“When they began shooting at us, some of our people fired back and held them at bay for about half an hour,” a protester who declined to give his name told RFA. “After that, we retreated into the city and some more people from nearby villages joined us.”
After trying to enter the town, police and soldiers turned to less populated areas and indiscriminately fired weapons as they reached the suburbs, forcing residents to flee to safety, he said.
Later Thursday morning, about 50 police and soldiers searched the local monastery, used as a clinic in the past few days, but they could not make any arrests as protesters had already moved out, Taze residents said.
Troops patrolled area streets on Thursday, announcing via loudspeakers that any protesters they found would be shot, they said. Authorities cut off internet connections, making it difficult from residents to get information on the latest situation.
Internet access grew worse Thursday with intermittently inaccessible broadband service available on several networks, and authorities in some area confiscating satellite dishes used to access international news broadcasts, the Associated Press reported.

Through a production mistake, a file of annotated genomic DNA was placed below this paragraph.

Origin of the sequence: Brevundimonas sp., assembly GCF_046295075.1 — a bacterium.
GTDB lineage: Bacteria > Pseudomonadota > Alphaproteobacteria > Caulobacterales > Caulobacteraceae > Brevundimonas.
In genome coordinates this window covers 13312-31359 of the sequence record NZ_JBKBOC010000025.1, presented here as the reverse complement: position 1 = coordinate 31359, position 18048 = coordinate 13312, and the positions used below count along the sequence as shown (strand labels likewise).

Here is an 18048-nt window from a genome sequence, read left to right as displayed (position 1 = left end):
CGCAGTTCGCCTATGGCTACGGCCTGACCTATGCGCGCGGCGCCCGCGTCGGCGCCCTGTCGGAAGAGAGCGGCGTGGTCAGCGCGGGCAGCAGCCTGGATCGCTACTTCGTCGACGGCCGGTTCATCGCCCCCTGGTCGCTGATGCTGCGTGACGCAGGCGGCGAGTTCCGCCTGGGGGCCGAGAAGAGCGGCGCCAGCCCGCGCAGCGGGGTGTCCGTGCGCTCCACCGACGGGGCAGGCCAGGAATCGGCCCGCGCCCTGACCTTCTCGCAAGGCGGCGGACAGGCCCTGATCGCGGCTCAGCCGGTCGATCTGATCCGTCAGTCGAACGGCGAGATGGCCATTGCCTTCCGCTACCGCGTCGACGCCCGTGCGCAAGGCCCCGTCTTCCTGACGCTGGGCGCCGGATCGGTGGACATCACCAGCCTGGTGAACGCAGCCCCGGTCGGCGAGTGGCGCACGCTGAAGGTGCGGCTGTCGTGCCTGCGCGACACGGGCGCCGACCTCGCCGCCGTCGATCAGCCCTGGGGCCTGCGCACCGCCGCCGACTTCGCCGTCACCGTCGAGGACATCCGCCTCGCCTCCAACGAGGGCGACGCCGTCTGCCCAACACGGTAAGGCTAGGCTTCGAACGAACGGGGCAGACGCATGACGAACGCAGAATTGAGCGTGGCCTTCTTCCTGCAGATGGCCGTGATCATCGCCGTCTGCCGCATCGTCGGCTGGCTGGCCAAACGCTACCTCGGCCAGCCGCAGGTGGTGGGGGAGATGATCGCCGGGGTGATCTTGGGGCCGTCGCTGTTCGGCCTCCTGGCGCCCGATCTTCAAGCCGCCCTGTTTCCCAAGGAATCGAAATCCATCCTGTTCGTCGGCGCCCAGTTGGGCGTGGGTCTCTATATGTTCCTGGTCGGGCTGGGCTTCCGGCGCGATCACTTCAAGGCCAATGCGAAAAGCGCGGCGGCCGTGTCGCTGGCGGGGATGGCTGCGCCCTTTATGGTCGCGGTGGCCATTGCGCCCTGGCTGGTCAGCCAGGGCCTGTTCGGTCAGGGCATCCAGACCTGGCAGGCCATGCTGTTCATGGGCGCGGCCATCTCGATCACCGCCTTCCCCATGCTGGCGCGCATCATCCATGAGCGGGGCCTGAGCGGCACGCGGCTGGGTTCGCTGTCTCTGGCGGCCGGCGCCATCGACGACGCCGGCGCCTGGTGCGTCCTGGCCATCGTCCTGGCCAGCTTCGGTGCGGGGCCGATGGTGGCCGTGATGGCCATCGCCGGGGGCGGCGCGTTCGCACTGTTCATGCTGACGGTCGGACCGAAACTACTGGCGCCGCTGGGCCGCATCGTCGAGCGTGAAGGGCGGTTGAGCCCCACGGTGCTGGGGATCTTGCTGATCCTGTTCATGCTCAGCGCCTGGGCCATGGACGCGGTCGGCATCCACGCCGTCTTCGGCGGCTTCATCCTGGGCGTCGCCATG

In Sagaing’s Kawlin township, soldiers and police were stationed around the township Education Office which was razed to the ground around 1 a.m., and burned, residents said.
“The fire broke out during the curfew hours,” said a woman who declined to be named. “The day before the fire, a staff member of the office was seen repeatedly taking out what was believed to be important documents. The head of the office had left earlier, two days ago.”
Junta forces that have taken over the town of Pinlebu in Sagaing region since Tuesday are checking the cell phones of people they stop on the roads to see if they had send any images and news videos of the protests to the media, residents said.
“A photographer from Kawlin was arrested recently because of this, and they are looking for others such persons,” said a local who declined to be named.
Anti-junta demonstrators also held protests in Sagaing’s Kalay township, where a dozen people were killed Wednesday, according to aid workers, as soldiers and police searched streets and houses to arrest protesters.
Security forces were stationed at the district administration office next to the bus terminal, Taungphila junction, district police headquarters, City Hall, a university, and hospitals, one resident said.
“We can no longer travel safely,” the local said. “Although they are everywhere, we will continue our revolution by changing the types of protest.”
More arrests made